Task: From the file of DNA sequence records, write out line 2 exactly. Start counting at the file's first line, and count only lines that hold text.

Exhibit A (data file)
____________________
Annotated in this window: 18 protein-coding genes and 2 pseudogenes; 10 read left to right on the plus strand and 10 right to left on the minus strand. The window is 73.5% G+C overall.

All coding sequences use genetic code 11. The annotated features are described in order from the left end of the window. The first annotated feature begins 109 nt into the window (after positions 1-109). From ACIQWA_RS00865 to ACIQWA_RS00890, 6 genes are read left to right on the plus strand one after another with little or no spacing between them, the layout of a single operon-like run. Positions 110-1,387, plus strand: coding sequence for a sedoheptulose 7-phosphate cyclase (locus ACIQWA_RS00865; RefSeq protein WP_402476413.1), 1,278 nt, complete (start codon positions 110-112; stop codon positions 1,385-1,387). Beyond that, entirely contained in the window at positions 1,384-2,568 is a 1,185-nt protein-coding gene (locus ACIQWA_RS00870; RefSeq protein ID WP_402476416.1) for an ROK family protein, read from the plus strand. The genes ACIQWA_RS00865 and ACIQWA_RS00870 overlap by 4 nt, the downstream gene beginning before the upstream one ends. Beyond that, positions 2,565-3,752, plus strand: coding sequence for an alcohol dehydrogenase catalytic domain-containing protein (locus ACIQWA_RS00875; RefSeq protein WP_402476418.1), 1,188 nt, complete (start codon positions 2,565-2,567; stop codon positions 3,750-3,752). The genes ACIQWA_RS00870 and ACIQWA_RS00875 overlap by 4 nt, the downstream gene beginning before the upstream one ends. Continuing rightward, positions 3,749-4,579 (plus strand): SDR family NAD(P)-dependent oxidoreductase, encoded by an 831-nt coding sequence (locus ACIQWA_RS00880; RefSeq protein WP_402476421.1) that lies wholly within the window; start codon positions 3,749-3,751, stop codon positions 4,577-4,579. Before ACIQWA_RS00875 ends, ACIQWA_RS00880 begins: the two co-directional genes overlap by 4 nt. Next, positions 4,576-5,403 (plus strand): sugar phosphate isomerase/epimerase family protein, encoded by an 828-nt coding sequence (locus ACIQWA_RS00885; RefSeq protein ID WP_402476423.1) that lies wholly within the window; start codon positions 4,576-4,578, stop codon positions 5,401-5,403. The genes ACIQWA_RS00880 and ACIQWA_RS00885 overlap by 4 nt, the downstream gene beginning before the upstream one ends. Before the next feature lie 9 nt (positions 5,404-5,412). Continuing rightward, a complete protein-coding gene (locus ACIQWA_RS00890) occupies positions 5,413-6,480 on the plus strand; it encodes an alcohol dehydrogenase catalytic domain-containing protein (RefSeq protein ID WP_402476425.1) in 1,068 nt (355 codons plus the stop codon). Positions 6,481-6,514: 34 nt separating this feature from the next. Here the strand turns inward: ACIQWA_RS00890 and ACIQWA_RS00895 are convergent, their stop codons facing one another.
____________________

All coding sequences use genetic code 11. The annotated features are described in order from the left end of the window. The first annotated feature begins 109 nt into the window (after positions 1-109). From ACIQWA_RS00865 to ACIQWA_RS00890, 6 genes are read left to right on the plus strand one after another with little or no spacing between them, the layout of a single operon-like run. Positions 110-1,387, plus strand: coding sequence for a sedoheptulose 7-phosphate cyclase (locus ACIQWA_RS00865; RefSeq protein WP_402476413.1), 1,278 nt, complete (start codon positions 110-112; stop codon positions 1,385-1,387). Beyond that, entirely contained in the window at positions 1,384-2,568 is a 1,185-nt protein-coding gene (locus ACIQWA_RS00870; RefSeq protein ID WP_402476416.1) for an ROK family protein, read from the plus strand. The genes ACIQWA_RS00865 and ACIQWA_RS00870 overlap by 4 nt, the downstream gene beginning before the upstream one ends. Beyond that, positions 2,565-3,752, plus strand: coding sequence for an alcohol dehydrogenase catalytic domain-containing protein (locus ACIQWA_RS00875; RefSeq protein WP_402476418.1), 1,188 nt, complete (start codon positions 2,565-2,567; stop codon positions 3,750-3,752). The genes ACIQWA_RS00870 and ACIQWA_RS00875 overlap by 4 nt, the downstream gene beginning before the upstream one ends. Continuing rightward, positions 3,749-4,579 (plus strand): SDR family NAD(P)-dependent oxidoreductase, encoded by an 831-nt coding sequence (locus ACIQWA_RS00880; RefSeq protein WP_402476421.1) that lies wholly within the window; start codon positions 3,749-3,751, stop codon positions 4,577-4,579. Before ACIQWA_RS00875 ends, ACIQWA_RS00880 begins: the two co-directional genes overlap by 4 nt. Next, positions 4,576-5,403 (plus strand): sugar phosphate isomerase/epimerase family protein, encoded by an 828-nt coding sequence (locus ACIQWA_RS00885; RefSeq protein ID WP_402476423.1) that lies wholly within the window; start codon positions 4,576-4,578, stop codon positions 5,401-5,403. The genes ACIQWA_RS00880 and ACIQWA_RS00885 overlap by 4 nt, the downstream gene beginning before the upstream one ends. Before the next feature lie 9 nt (positions 5,404-5,412). Continuing rightward, a complete protein-coding gene (locus ACIQWA_RS00890) occupies positions 5,413-6,480 on the plus strand; it encodes an alcohol dehydrogenase catalytic domain-containing protein (RefSeq protein ID WP_402476425.1) in 1,068 nt (355 codons plus the stop codon). Positions 6,481-6,514: 34 nt separating this feature from the next. Here the strand turns inward: ACIQWA_RS00890 and ACIQWA_RS00895 are convergent, their stop codons facing one another.